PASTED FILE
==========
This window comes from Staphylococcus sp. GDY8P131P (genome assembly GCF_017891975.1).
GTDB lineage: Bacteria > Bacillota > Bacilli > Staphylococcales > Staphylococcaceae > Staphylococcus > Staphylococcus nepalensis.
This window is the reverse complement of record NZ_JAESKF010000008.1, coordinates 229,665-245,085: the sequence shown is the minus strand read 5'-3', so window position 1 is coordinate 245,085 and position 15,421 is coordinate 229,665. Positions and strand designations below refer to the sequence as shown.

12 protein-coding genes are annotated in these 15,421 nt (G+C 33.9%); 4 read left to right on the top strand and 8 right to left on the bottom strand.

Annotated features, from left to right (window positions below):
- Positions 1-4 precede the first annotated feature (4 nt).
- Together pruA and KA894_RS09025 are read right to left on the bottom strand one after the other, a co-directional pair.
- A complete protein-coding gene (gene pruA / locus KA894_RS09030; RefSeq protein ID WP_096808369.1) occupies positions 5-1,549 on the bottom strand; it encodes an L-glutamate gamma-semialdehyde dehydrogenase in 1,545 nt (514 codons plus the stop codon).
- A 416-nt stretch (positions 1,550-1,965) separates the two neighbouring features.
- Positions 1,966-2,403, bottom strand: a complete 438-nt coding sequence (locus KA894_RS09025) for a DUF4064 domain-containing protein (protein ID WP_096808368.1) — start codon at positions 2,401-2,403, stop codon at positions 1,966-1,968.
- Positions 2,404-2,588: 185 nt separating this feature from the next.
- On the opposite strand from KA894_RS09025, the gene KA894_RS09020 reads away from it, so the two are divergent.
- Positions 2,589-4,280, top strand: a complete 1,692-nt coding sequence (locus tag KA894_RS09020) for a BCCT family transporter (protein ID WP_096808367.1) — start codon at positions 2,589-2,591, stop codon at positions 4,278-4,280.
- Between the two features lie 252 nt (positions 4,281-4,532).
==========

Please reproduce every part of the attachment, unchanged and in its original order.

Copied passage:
This window comes from Staphylococcus sp. GDY8P131P (genome assembly GCF_017891975.1).
GTDB lineage: Bacteria > Bacillota > Bacilli > Staphylococcales > Staphylococcaceae > Staphylococcus > Staphylococcus nepalensis.
This window is the reverse complement of record NZ_JAESKF010000008.1, coordinates 229,665-245,085: the sequence shown is the minus strand read 5'-3', so window position 1 is coordinate 245,085 and position 15,421 is coordinate 229,665. Positions and strand designations below refer to the sequence as shown.

12 protein-coding genes are annotated in these 15,421 nt (G+C 33.9%); 4 read left to right on the top strand and 8 right to left on the bottom strand.

Annotated features, from left to right (window positions below):
- Positions 1-4 precede the first annotated feature (4 nt).
- Together pruA and KA894_RS09025 are read right to left on the bottom strand one after the other, a co-directional pair.
- A complete protein-coding gene (gene pruA / locus KA894_RS09030; RefSeq protein ID WP_096808369.1) occupies positions 5-1,549 on the bottom strand; it encodes an L-glutamate gamma-semialdehyde dehydrogenase in 1,545 nt (514 codons plus the stop codon).
- A 416-nt stretch (positions 1,550-1,965) separates the two neighbouring features.
- Positions 1,966-2,403, bottom strand: a complete 438-nt coding sequence (locus KA894_RS09025) for a DUF4064 domain-containing protein (protein ID WP_096808368.1) — start codon at positions 2,401-2,403, stop codon at positions 1,966-1,968.
- Positions 2,404-2,588: 185 nt separating this feature from the next.
- On the opposite strand from KA894_RS09025, the gene KA894_RS09020 reads away from it, so the two are divergent.
- Positions 2,589-4,280, top strand: a complete 1,692-nt coding sequence (locus tag KA894_RS09020) for a BCCT family transporter (protein ID WP_096808367.1) — start codon at positions 2,589-2,591, stop codon at positions 4,278-4,280.
- Between the two features lie 252 nt (positions 4,281-4,532).